I knew of Maratta through her band, Odwalla88, in which she plays with fellow artist Flannery Silva. I was already a fan of this hardcore spoken-word noise act. When infatuated with a band, it’s a fan’s duty to start researching (or trolling) their entire obscure online existence. Their blog chronicles Odwalla88’s life on tour. I clicked through images of them playing at small bars and house shows, crashing with different punks and accumulating detritus in their car along the journey. It was through music and this sense of a fragmented countercultural community dispersed across the country that I understood how Maratta lived and negotiated the construction of her own self. Sitting comfortably alongside her music is her zine Rock&Rose. Reading this accumulation of thoughts, images, poems, interviews and flyers from within her “scene” feels like being on tour next to her while simultaneously sitting in my bedroom. Even though collage is such an obvious zine trope, it’s this cutting and pasting of experience that makes you feel at once intimate and directed by Maratta. She lets you stalk her.

When I finally met Maratta I saw just how embedded her practice is within her daily activities. She collects apparel constantly — from thrift stores, eBay and designer boutiques. Matching a shirt that is beyond disintegration with a recycled Westwood and shoes from Maryam Nassir Zadeh, she literally performs the role of a fashion-magazine editor, drawing a mood board of disparate references to coerce a style. Susan Sontag reiterates the words of Cocteau in her essay “On Style”: “Decorative style has never existed. Style is the soul, and unfortunately with us the soul assumes the form of the body.” Maratta adopts this as a political stance. Her use of subcultural imagery, mostly grunge, in both her work and life is a stylized message of dispossession from — and armor against — the mainstream. She uses the ploy of style to interrupt the transmissions of normative lifestyles through their own networks. Engaging rather than rejecting fashion and its commodities, and photographing subcultural subjects (echoing the production of muses), Maratta frustrates these paradigms through a dirty lens.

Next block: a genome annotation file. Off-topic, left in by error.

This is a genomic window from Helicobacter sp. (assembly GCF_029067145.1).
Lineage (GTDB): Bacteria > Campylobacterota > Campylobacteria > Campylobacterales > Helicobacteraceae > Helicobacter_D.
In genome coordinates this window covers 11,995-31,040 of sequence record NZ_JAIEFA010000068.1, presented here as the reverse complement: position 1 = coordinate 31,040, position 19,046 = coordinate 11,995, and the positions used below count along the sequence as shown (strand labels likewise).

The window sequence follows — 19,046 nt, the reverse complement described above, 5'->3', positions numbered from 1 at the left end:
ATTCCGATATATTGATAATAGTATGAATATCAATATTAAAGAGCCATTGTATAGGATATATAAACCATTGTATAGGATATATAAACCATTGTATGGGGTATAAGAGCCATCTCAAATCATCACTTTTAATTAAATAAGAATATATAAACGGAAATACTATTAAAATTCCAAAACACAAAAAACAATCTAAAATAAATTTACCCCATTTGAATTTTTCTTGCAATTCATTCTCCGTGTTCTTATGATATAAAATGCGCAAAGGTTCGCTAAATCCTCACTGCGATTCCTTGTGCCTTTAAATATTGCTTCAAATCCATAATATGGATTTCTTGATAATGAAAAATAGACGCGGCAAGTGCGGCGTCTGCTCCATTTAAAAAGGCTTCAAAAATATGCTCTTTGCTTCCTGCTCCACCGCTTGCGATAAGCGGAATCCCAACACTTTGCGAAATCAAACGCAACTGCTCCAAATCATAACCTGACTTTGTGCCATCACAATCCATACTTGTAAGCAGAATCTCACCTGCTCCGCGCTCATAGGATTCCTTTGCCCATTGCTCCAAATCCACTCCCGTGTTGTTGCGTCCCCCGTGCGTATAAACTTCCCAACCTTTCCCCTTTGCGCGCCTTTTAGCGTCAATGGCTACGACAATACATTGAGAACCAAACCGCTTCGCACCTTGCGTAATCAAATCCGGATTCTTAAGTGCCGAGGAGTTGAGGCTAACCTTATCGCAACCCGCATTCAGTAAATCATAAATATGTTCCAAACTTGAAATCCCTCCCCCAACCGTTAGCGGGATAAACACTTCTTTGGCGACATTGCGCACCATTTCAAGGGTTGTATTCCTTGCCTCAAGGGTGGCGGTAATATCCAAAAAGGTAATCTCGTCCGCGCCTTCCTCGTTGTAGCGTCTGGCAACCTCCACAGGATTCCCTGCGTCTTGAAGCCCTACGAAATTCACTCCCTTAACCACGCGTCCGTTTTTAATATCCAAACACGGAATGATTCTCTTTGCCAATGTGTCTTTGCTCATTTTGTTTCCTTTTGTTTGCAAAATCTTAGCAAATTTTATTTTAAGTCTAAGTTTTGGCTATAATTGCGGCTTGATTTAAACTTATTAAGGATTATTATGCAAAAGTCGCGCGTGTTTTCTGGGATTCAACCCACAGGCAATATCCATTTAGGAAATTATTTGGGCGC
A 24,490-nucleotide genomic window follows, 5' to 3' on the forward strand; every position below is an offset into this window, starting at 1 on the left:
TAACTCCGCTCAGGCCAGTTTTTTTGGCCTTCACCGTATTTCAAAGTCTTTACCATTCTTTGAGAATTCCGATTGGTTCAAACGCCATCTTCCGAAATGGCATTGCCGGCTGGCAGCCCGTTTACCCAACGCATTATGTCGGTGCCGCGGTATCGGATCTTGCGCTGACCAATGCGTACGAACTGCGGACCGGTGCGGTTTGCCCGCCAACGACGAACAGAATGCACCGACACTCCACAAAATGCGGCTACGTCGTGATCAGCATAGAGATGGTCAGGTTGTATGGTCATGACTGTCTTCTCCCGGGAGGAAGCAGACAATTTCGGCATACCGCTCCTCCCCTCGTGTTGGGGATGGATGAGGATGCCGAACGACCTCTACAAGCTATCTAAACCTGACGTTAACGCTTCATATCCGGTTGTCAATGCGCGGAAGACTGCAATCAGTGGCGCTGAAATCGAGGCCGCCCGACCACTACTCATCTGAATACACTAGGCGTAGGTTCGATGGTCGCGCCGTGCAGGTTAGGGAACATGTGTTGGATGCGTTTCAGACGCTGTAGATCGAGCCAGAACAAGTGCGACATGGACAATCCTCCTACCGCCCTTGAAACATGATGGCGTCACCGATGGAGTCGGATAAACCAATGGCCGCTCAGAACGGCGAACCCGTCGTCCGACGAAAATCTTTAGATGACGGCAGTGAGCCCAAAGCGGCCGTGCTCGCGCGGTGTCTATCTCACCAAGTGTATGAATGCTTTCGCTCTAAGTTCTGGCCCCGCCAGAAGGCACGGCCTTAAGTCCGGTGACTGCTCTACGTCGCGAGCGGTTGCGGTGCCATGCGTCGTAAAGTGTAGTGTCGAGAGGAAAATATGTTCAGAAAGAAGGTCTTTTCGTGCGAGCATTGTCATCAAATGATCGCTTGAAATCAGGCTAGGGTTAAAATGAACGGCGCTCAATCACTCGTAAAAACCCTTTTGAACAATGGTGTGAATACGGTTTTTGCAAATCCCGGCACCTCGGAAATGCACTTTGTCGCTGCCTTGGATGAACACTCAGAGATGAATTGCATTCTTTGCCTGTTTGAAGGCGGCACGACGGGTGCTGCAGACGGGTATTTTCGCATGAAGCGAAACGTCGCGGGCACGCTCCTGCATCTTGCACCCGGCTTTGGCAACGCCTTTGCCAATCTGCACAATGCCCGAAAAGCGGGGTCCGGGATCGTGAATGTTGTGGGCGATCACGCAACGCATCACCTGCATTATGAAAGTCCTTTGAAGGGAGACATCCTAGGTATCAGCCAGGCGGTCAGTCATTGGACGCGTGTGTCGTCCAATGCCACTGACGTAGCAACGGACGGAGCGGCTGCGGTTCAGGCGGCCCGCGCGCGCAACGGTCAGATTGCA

For her booth at Centre for Style at Paramount Ranch 3, she presented three panels. Each panel has a photographed central figure in the frame with clippings from dated fashion magazines and craft books glued across the borders. Abrasive jewelry made from stones, twisted wire, glass shards, children’s bracelets and her own silversmithing is mounted over the figures, adding a three-dimensional collage affect. One of the photographed subjects is her own chest (her face is not visible), which shines with the visible scars of her breast-reduction surgery. Here her process of collaging identity is reified in her own flesh. The other subjects, her female friends who also play music, are similarly obscured so as to avoid a sense of palpable protagonists. Instead, she uses these characters for their stylistic qualities, or what Philipp Ekardt calls “style as technique” in his essay “Fiorucci made me normcore.” Ekardt critiques the method of appropriating socio-aesthetics for works of idolization, but champions style as a technique to address the implicit expressions of marginalization associated with whatever subculture or scene the artist is presenting. Maratta’s world is that of a female working under patriarchy, working in a macho noise scene and commanding her own image and her own weird look.

The editors of many clickbait fashion magazines understand the cachet of identity politics: “See how this new label is redefining gender!”. No longer does subversive fashion necessarily translate a subversive politic, as Dick Hebdige’s structural analysis of subcultural style once purported. The current climate of abject aesthetics sees many young artists and fashion editors reproducing junk as a platitude. Maratta’s work offers new methods of reacting or rebelling by displacing, what Cocteau would call, her own soul.

by Matthew Linde

A Vogue Idea is a column by Matthew Linde exploring contemporary fashion practice.